Wednesday, April 30, 2014

Today is Brought to You by the book of Leviticus, part 1

Leviticus (Va’yikra in Hebrew) means “and He called”, which is how verse one starts. We call this book Leviticus because it records the duties of the Levites. The Hebrew title is representative of the content and purpose of the book, namely the calling of God’s people, and in particular the calling of the Levites, to minister before Him.
This book was written by Moses and its major themes are like an instruction manual for morals and ethics. There are civil, sanitary, ceremonial, moral and religious regulations for the nation of Israel. There are also instructions for making offerings (burnt, meat, peace, sin, trespass, grain). We have the ordination of Aaron and his son, rules and laws for purification, regulations for atonement, rules for sexual relationships, provisions for festivals, and final instructions and warnings.

All the offerings, as well as the ceremonies and laws, served to constantly remind Israel that God is eminently holy. God could be approached only by the priests, and then only in strict obedience to the detailed instructions for purification.  God required the sacrifice of innocent animals for the covering of man’s sin. These sacrifices were symbolic of the ultimate sacrifice which would take away the sin of the whole world.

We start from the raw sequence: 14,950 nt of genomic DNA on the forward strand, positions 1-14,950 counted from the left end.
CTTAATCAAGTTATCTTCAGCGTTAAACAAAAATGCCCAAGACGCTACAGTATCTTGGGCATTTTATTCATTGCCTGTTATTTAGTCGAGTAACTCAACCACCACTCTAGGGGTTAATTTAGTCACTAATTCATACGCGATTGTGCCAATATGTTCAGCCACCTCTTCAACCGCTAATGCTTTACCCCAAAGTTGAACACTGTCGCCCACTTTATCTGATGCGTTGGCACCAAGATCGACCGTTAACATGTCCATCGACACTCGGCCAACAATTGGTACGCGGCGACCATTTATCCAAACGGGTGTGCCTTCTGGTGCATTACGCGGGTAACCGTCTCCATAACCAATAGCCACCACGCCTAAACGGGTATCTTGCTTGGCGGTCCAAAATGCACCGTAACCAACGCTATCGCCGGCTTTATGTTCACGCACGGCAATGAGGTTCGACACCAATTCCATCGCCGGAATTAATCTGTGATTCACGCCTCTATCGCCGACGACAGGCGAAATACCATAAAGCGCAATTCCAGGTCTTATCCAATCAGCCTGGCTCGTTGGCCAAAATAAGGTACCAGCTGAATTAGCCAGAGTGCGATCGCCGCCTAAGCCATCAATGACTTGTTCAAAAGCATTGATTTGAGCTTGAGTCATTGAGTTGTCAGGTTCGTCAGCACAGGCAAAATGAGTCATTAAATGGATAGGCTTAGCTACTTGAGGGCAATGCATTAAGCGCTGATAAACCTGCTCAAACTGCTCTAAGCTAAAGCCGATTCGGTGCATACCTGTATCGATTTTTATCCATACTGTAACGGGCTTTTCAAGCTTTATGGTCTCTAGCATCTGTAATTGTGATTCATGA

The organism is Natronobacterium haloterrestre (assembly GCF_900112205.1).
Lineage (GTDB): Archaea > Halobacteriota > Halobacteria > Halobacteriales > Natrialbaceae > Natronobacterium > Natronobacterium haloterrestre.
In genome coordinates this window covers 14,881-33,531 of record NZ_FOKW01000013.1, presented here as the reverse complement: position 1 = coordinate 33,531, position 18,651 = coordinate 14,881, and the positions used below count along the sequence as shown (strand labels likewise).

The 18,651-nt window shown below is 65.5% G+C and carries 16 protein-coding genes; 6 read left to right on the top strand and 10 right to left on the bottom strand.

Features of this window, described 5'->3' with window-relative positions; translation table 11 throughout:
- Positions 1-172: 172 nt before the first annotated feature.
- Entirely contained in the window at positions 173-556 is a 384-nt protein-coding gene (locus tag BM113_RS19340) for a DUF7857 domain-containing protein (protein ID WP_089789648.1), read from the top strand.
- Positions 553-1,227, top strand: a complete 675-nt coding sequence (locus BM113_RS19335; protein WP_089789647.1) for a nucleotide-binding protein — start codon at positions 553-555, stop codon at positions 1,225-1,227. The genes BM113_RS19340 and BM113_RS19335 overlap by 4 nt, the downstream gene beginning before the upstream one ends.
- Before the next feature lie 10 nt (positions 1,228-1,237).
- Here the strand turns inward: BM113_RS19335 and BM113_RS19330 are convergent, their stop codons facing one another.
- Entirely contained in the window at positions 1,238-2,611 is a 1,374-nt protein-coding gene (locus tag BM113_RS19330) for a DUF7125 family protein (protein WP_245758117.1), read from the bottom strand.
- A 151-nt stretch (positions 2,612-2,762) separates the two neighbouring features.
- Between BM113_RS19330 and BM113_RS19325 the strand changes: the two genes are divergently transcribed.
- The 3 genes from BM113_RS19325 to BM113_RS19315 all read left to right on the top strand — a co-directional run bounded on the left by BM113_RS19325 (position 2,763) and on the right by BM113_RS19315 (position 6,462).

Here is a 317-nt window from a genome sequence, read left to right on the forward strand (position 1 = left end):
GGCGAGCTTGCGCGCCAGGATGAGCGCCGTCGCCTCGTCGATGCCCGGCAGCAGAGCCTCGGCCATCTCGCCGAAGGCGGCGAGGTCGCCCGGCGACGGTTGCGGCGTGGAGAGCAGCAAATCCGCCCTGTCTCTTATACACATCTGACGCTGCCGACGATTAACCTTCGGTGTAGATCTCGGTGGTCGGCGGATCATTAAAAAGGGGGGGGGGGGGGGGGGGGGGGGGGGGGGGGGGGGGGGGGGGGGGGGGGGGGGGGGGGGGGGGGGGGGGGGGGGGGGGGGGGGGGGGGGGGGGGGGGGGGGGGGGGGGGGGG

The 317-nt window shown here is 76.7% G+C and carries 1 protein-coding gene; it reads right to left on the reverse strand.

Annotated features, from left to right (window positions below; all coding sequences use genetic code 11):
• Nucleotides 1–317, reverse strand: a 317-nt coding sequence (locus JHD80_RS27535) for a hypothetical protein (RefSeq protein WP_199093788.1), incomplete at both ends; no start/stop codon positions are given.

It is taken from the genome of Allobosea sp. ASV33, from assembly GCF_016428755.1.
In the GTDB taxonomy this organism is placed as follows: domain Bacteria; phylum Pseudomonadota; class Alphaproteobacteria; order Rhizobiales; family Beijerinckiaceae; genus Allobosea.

What’s really interesting is that in Leviticus you'll find some “divine warnings”. There will be terror, the people will be slain and others will be scattered. There are very specific points made in regards to bread and famine, waste and desolation. 
Leviticus is clearly a manual for the priests to follow. It explains burnt offerings, grain offerings, fellowship offerings, sin and guilt offerings and how it is forbidden to eat fat and blood. The section on clean and unclean food (chapter 11) makes sense from a scientific point of view as well. As do the chapters (13, 14) about infectious skin diseases and dealing with mildew (mold). Chapter 18 gets uncomfortably specific (for some people) about sexual relations. “Do not have sexual relations” with a relative, someone of the same sex, or an animal, is pretty explicit and unambiguous; these statements cannot be argued away. God says “NO”, so don't do it.

Though the Ten Commandments were covered in Exodus 20, they appear again here in Leviticus 19 with some embellishments.